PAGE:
When destiny comes calling

But any discourse about TPM inevitably comes around to Jar Jar Binks. Most often it’s out of hate, but I’ve come to appreciate the clumsy Gungan over the years (I ever have a giant stuffed Jar Jar head in my offive). Whether deserved or not, he’s become a patsy for everything people loathe about the prequels. Yet I’d argue that Jar Jar has one of the most interesting and subtle character arcs in the entire saga. But that’s an argument that’s better reserved for its own piece.

In order to understand darkness, we first need to see the light. Vader can’t exist without having fallen from his former self. Far from demystifying cinema’s greatest villain, The Phantom Menace made him more frightening. To see how this boy could fall so far from the light is truly the greatest myth of our times. For all the above and more, I love this movie and hopefully now you can see why.

11 replies »

  1. I agree with all of this 100%, and I was 18 when I saw the movie, so it certainly isn’t any childhood nostalgia dulling my senses! TPM is a fantastic film. As an adult, I really loved the politics it introduced to the saga, too. The GFFA became so much more complex in 1999.

    Liked by 2 people

  2. I’ll insist vehemently that I don’t think people have hated Ep1 for 20 years–I think they’ve hated it for 10. When it came out, there was some disappointment, mainly from the critics, and a few disgruntled fans. I was 14, I had a fan site through the “official” Star Wars fan sites, and while I saw the occasional Gungan hate, I never saw anything like the vitriol that developed later.

    The “meme” of “everyone knows everyone hates Episode I” didn’t exist for many years. The last couple years especially I’ve been pushing people who love the PT to say so without prefacing it in an apology.

    It’s only been in the last few months, though, that I’ve realized that E1 is the most flawless of the 3 prequels. I’ve always loved it, but the more I watch it, the more reason I find to love it. Thanks for speaking up.

    I think a vocal minority is responsible for the believe that “everyone” hated Episode I. Let’s encourage each other to speak up and speak out about our love for it. Let’s set the record straight instead of letting them rewrite history. MTFBWY 🙂

    Liked by 2 people

  3. I’m at the tail end of the original ‘Generation X-Wing’ (my first Star Wars film was Return Of The Jedi), and after sixteen years of rewatching the original trilogy over and over (…and over…), The Phantom Menace felt like a blast of fresh air. It is just as quotable as the originals; its visuals and music surpass them; it has energy, but also depth – Palpatine playing both sides of a conflict he engineered in order to come out on top. I was baffled by my friends’ negative reponses to the film; I was accused of being an apologist (when I said the film had nothing to apologise for).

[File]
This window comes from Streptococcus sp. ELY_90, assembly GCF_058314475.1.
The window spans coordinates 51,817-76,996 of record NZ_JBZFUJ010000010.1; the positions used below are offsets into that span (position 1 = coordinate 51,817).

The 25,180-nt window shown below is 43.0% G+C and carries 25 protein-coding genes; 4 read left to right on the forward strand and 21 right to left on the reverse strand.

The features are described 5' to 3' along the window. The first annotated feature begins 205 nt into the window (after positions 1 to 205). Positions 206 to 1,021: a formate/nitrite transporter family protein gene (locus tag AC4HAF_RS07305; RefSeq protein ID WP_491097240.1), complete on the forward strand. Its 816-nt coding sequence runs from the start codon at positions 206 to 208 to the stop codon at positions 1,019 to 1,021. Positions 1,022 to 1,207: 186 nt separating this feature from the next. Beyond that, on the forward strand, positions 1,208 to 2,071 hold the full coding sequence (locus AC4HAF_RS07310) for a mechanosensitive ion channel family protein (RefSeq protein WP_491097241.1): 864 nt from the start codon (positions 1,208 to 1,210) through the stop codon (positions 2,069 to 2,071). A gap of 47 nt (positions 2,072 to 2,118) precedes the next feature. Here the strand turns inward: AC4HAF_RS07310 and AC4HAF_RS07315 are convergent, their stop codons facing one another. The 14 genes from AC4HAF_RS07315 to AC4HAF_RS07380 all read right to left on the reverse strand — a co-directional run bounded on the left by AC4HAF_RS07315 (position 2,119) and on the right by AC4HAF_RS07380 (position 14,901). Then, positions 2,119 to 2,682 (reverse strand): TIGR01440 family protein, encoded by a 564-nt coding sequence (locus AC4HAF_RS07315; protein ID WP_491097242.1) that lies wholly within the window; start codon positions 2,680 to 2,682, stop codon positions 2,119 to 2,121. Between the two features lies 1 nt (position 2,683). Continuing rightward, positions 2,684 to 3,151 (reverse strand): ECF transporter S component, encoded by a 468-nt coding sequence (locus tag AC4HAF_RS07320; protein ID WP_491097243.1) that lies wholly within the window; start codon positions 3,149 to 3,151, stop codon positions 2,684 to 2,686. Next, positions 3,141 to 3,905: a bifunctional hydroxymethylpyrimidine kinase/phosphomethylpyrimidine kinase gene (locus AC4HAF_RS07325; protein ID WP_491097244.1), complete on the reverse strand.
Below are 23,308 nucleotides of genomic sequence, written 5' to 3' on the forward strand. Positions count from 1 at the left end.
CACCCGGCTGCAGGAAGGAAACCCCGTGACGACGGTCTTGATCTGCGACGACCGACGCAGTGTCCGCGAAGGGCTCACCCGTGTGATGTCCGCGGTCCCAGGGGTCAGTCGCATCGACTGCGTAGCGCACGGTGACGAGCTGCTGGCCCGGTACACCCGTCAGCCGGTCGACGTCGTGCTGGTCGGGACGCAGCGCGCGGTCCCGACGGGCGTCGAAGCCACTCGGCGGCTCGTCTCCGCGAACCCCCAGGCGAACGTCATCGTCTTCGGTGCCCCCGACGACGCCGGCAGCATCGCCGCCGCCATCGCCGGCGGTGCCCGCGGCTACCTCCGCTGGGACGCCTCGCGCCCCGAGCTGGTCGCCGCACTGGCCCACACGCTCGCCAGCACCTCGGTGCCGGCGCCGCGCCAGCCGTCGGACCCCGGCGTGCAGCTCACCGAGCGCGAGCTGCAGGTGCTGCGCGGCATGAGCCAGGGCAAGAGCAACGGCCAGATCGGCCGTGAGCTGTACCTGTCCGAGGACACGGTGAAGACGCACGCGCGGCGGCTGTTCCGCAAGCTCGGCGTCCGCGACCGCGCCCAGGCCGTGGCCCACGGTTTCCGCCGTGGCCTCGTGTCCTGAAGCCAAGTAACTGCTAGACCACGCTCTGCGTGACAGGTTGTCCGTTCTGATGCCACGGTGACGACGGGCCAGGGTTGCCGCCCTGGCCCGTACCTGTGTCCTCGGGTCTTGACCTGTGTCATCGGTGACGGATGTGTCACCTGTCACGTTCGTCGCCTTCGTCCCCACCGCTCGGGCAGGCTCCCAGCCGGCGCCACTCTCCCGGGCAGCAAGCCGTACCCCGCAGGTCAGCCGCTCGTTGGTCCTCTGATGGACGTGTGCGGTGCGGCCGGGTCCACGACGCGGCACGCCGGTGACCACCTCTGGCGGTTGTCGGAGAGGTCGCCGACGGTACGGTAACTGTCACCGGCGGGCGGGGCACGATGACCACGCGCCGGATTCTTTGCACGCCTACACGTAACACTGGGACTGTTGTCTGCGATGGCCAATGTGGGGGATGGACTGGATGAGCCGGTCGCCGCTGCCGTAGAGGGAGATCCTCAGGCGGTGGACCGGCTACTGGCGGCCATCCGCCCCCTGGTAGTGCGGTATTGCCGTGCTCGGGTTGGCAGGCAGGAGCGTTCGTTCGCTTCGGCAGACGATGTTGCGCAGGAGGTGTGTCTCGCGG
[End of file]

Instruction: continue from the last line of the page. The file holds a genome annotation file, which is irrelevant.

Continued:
As for Jar Jar – he’s by far the most quotable character in the film. I look forward to reading your thoughts about him!

    Liked by 1 person

  4. I was around for ’77 as well as ’99, and it is worth noting that by 1982 – that’s five years on top of a teen, or from a 12 year old to a teen, me and my group had a similar ‘backlash’, even without social media reinforcement. It is just part of growing up and leaving behind the goofy movies you loved as a kid.
    The genius of Lucas though, is that you get to see these films twice, once as a kid, and secondly as an adult who loved them as a kid, and that love somehow pulls you through again to see the layers Lucas added that were always there. For later. For life.

    Liked by 1 person

  5. This is the very first Star Wars movie (or SW anything) that I had no bad memories and forebodings about and it gave me a fresh and clean angle from which to approach Star Wars after an unlucky trauma of first riding Star Tours at Disneyland without even hearing of Star Wars beforehand on October 27, 1990. When I was waiting for TPM to come out in the holiday seas of 1998 subliminally looking forward to a fresh start with Star Wars that would have eliminated my Star Tours trauma scars, I got a bombshell of a present that I didn’t like called “Star Wars Rogue Squadron” for the N64 which really ruined it for me and has plagued me since. And yes, I would most certainly rather watch TPM than play N64 Rogue Squadron anytime hence the PlayStation TPM video game is a far better than N64 Rogue Squadron in my book.

    TPM talks about how what happens to one will effect the other which holds very true for me. Those old-school Star Wars fanboys miss out on the underling points of TPM big time and think that everything Star Wars should be all about them like saying that the mere existence of the SW prequels and anyone enjoying those movies somehow “still hurts” them which is utterly pathetic.

    Liked by 1 person

  6. Dear Dominic,
    I would like to thank you for this love letter. It’s everything I felt about TPM since I first saw it and it has been one of the many mysteries in my life as to why do people hate this movie so much. Throughout my life, the more I watched this movie, the more I liked it. From the music, vistas, character depths, hidden messages, etc. Thank you.

    Liked by 1 person